The objective of my practice of medicine is to heal; it means to use all my knowledge, skills and prayers to cure, when possible.

If that is not possible, then it is my responsibility to relieve pain. It is not my job to relieve suffering.

“It is my responsibility to relieve pain; It is not my job to relieve suffering.”

I make the distinction between healing and the relief of suffering because I believe that suffering is a prophetic interaction between the sufferer and God.

Pain can be treated by effective pain management.

Suffering, on the other hand, is treated by building a deeper relationship with God and accepting death.

This is where sound theological teaching, counselling, prayerful intercession and support by the community of faith come in.

Suffering is easier to bear if someone walks with us through it. It is through faith in an ever-loving God and through knowing — by prayer — that this God is listening and responding that makes suffering bearable and more meaningful.

There is adequate demonstration of the power of faith and the power of prayer.

Implications on treatment

In my medical practice, I shall withhold or withdraw treatment if I believe further treatment will not work or the prognosis is so poor that there is virtually no chance of improvement.

Nonetheless, before I withhold or withdraw treatment, I will seek the opinion of another physician. I will not prolong dying. I do not consider the withholding or withdrawal of treatment to be euthanasia. I consider it good medical practice to know “when to let go”.

To know the limitations of medical care is an important aspect of medical practice.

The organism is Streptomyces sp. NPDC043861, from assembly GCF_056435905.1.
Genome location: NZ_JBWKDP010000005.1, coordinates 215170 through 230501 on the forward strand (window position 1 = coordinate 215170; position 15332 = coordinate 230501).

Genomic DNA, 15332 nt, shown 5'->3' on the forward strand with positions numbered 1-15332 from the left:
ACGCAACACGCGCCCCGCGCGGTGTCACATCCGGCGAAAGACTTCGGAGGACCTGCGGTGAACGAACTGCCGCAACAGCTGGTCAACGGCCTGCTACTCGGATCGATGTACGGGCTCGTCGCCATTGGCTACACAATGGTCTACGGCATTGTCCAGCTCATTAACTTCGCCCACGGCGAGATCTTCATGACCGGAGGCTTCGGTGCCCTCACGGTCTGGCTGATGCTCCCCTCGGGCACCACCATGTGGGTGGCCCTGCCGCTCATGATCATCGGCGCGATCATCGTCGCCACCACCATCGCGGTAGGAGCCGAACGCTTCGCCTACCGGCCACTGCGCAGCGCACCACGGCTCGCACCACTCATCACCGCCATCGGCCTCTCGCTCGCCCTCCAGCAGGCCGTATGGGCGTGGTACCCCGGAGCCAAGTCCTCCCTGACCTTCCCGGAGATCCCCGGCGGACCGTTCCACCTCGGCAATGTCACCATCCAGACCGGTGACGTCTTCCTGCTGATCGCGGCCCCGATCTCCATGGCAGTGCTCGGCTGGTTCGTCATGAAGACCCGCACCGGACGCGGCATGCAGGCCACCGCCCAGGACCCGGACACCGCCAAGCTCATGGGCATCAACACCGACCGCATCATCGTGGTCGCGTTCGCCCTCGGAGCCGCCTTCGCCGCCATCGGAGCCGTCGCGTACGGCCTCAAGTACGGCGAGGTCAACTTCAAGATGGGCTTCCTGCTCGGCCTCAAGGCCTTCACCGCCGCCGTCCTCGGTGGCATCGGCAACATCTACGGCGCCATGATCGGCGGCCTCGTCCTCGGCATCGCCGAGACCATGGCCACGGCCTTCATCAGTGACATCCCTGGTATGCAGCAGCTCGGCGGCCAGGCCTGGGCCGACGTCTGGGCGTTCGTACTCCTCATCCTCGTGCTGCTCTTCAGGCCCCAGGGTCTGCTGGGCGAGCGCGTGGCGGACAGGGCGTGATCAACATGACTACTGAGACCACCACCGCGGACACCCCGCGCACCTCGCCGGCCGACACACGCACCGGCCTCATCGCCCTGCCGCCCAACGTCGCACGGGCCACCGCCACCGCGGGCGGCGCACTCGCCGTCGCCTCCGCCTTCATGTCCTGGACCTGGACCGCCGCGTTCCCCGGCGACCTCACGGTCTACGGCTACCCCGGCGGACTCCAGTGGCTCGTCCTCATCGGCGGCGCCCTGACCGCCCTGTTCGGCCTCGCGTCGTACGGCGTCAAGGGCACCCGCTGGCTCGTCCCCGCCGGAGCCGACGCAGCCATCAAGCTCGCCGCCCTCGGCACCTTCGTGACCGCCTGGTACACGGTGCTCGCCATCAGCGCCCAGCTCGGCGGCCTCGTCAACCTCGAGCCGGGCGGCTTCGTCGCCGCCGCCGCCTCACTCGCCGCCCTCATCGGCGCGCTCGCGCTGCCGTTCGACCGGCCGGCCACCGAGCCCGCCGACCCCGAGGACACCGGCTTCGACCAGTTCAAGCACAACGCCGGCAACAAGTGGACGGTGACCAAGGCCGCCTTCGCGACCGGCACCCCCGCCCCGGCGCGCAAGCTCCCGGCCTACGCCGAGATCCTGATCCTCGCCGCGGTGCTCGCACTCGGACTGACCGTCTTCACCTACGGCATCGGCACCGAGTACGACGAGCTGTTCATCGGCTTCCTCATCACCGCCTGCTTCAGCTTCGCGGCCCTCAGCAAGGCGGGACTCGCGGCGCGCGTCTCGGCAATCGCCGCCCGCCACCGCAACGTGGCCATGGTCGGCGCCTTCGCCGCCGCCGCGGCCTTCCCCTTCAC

To know the limitations of medical care is an important aspect of medical practice.

However, I consider food and water to be basic needs of life and not a form of treatment. Hence, I do not consider the withholding or withdrawal of tube or oral feeding to be morally acceptable.

I am aware of the tremendous amount of suffering that my patients, their families and their communities go through. I empathise with them. I acknowledge that suffering is not always ennobling.

But suffering can be made more bearable through the love and help of others.

One of the lessons a suffering person must learn is to accept help from others, and the lesson for the rest of us is to offer help.

I have highlighted the calling of the Church to help the sick and the suffering, especially the terminally ill. For those who are terminally ill and are dying, I have suggested the Christian alternative to euthanasia, which is a dignified death. (*These are topics covered in Dr Alex Tang’s book, A Good Day to Die: A Christian Perspective on Mercy Killing)

I believe in the culture of life. But the culture of life includes death. Everything dies. 

Recently, there has been talk of a culture of life, which simply means embracing all that life has to offer us with joy and love.

It also follows that we respect all lives, all cultures, all ethnic groups and peoples, and enjoy the diversity of life. It suggests that we have to protect the environment from exploitation and reclaim the damaged environment.

I believe in the culture of life. I believe that we should embrace life with whatever we have been given. But I also believe the culture of life includes death.

Everything dies. Death is part of life.

And it is my sincere hope that Christians will take up the challenge of helping the terminally ill to have a dignified death, thus negating the desire for mercy killing.

This is an excerpt from A Good Day to Die: A Christian Perspective on Mercy Killing, by Dr Alex Tang, Armour Publishing, and is republished with permission. The book can be purchased here

About the author

Dr Alex Tang

Alex Tang is a Bible teacher, theological and medical educator, practical and moral theologian, paediatrician and spiritual director. He is an Associate Professor of Paediatrics, Monash University, and Senior Consultant Paediatrician at the KPJ Johor Specialist Hospital, in Malaysia. Alex's speciality is in General Paediatrics with special interest in neonatology, respiratory medicine and biomedical ethics. He is an adjunct faculty to the East Asia School of Theology (EAST), Singapore and Malaysia Bible Seminary (MBS), Malaysia, teaching moral and practical theology.